Supreme Court seeks Centre’s reply on Muslim women's mosque entry
The Supreme Court on Tuesday issued notices to the central government, the All India Muslim Personal Law Board and the Central Wakf Board on a public interest plea that said Muslim women should have unhindered access to all mosques across the country.
Justices S.A. Bobde and S. Abdul Nazeer were initially averse to issuing notices on the ground that they could not pass any directions since mosques were not under the control of the state.
But the court later relented in the light of last year’s ruling by a five-judge constitution bench in the Sabarimala case.
The constitution bench had in a historic ruling allowed women of all ages to enter the Kerala shrine, lifting the ban on those of childbearing age.
“Is a mosque a state? Is a temple a state? Is a church a state?” Justice Bobde, who was heading the bench, asked the counsel for the joint petitioners, a Muslim couple based in Maharashtra.
“Persons in a mosque are individuals. Where is the state involved in this?” the bench said, adding that the fundamental right to equality could be invoked against the state, not against individuals.
The counsel, however, argued that since mosques get substantial grants from states, they are amenable to the writ jurisdictions of courts as they are maintained with public money.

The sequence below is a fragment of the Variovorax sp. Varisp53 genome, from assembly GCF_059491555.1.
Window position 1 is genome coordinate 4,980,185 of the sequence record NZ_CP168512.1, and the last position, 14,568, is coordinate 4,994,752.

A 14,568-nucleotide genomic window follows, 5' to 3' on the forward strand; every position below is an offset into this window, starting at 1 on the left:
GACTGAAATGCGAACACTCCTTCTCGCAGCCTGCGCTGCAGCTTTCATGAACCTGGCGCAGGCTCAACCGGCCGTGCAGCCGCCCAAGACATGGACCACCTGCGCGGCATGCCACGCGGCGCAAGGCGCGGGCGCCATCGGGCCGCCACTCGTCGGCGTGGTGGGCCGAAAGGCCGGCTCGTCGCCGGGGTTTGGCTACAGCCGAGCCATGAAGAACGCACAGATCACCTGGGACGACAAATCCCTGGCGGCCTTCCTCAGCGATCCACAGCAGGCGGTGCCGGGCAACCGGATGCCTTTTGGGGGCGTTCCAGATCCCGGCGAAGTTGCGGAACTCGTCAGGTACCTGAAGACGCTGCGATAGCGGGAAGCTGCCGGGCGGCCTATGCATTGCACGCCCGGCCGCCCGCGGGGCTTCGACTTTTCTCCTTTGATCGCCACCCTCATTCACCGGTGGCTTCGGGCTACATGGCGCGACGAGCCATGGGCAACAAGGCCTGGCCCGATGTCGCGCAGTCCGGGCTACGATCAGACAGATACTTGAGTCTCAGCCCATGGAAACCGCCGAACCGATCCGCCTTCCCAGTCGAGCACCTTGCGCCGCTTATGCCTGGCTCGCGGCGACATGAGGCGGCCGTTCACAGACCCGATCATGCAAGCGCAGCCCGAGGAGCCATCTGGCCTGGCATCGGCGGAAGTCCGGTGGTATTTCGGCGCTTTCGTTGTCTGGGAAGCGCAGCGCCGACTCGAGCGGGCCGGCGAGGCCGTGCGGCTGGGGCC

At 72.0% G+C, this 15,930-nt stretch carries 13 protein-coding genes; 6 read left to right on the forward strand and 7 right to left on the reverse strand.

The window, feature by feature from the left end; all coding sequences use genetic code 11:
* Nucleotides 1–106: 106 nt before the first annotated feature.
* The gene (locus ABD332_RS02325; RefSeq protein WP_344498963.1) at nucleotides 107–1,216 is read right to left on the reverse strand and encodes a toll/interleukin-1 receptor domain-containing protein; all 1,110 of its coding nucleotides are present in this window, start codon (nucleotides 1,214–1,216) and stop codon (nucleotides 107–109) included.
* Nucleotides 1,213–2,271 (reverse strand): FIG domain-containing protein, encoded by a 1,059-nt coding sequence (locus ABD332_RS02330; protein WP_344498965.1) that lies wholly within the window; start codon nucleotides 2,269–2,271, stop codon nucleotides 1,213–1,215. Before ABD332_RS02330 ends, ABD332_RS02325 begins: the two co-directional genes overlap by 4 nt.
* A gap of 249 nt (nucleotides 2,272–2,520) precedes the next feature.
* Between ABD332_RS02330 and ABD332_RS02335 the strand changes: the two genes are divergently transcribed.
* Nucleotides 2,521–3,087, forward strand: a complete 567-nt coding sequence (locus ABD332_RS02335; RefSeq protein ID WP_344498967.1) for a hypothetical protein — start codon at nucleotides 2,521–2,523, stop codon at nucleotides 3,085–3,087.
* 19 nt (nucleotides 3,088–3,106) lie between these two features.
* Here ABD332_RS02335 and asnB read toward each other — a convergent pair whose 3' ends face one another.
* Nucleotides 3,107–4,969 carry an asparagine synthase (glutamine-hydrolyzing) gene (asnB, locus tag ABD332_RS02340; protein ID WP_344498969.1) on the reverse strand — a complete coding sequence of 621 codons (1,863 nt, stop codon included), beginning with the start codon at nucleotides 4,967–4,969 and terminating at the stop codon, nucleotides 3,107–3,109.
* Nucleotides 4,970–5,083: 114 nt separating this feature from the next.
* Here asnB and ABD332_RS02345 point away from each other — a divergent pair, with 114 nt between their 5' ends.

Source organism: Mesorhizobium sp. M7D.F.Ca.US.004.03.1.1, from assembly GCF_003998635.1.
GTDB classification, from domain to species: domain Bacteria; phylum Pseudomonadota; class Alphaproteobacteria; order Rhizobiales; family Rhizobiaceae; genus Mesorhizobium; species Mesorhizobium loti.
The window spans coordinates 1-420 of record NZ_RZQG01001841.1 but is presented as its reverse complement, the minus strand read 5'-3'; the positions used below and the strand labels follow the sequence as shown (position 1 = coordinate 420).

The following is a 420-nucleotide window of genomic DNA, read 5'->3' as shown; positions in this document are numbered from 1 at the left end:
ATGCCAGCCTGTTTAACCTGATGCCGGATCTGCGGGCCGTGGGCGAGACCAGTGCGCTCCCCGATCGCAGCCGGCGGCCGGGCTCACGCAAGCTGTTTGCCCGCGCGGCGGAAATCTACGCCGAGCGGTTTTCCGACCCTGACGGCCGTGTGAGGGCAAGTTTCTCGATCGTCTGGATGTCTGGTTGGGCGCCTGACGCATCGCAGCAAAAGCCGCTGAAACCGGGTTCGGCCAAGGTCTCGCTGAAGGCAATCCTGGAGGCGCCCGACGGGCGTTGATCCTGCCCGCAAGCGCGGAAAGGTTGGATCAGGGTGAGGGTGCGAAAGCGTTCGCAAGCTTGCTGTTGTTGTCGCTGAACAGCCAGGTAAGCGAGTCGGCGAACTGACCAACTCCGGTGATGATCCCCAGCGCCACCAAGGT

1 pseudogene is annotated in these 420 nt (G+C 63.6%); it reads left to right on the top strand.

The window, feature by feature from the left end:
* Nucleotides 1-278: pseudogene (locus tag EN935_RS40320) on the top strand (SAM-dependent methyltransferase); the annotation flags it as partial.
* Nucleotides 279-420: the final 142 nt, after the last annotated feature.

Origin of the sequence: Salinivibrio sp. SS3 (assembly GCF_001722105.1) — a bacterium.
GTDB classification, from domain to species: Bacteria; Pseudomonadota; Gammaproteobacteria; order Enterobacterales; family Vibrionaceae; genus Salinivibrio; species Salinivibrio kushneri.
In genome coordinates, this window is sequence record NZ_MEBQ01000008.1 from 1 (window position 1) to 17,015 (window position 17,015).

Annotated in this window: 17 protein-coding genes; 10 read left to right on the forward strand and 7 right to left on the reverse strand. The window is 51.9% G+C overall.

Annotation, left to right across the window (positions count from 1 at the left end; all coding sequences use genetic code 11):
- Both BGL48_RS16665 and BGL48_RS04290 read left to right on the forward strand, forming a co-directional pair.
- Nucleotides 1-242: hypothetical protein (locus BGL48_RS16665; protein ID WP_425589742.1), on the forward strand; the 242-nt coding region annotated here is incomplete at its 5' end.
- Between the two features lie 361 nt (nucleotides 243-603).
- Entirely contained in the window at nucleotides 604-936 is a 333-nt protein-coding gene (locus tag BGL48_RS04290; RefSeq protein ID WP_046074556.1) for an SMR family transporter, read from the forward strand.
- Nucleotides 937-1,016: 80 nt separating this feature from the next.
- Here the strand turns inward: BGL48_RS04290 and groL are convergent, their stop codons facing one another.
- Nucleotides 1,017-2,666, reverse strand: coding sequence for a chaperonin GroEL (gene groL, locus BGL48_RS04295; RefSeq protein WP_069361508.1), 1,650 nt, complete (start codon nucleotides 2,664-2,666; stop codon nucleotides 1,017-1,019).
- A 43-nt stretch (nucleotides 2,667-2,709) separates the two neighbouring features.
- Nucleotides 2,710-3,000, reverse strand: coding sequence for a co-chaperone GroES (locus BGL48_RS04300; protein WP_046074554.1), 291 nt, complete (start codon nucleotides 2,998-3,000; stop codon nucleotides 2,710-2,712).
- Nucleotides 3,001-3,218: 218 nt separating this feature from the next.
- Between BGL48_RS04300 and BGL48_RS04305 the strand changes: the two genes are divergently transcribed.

The bench then issued the formal notices to the Centre and the two organisations and asked them to respond after citing the Sabarimala judgment.
Yasmeen Zuber Ahmad Peerzade and her husband, Zuber Ahmad Nazir Ahmad Peerzade, have in their plea said that restrictions on the entry of women into certain mosques in the country should be set aside as such “practices of prohibition” went against the Constitution.
At present, women are allowed to offer prayers at mosques under the Jamaat-e-Islami and Mujahid denominations but are barred from mosques under the predominant Sunni faction, the petition has alleged.
The couple have urged the court to declare such “practices of prohibition of entry of Muslim women in mosques in India as illegal (and) unconstitutional for being violative of Articles 14 (equality), 15 (non-discrimination), 21 (life and liberty), 25 (religious freedom) and 29 (protection of minorities)” and to “provide a life of dignity to Muslim women”.
The petition said the Quran “does not differentiate between man and woman. It speaks only about the faithful. But Islam has become a religion in which women are being oppressed”.
“Women were allowed to enter mosques even during the time of the Prophet,” the petition contended.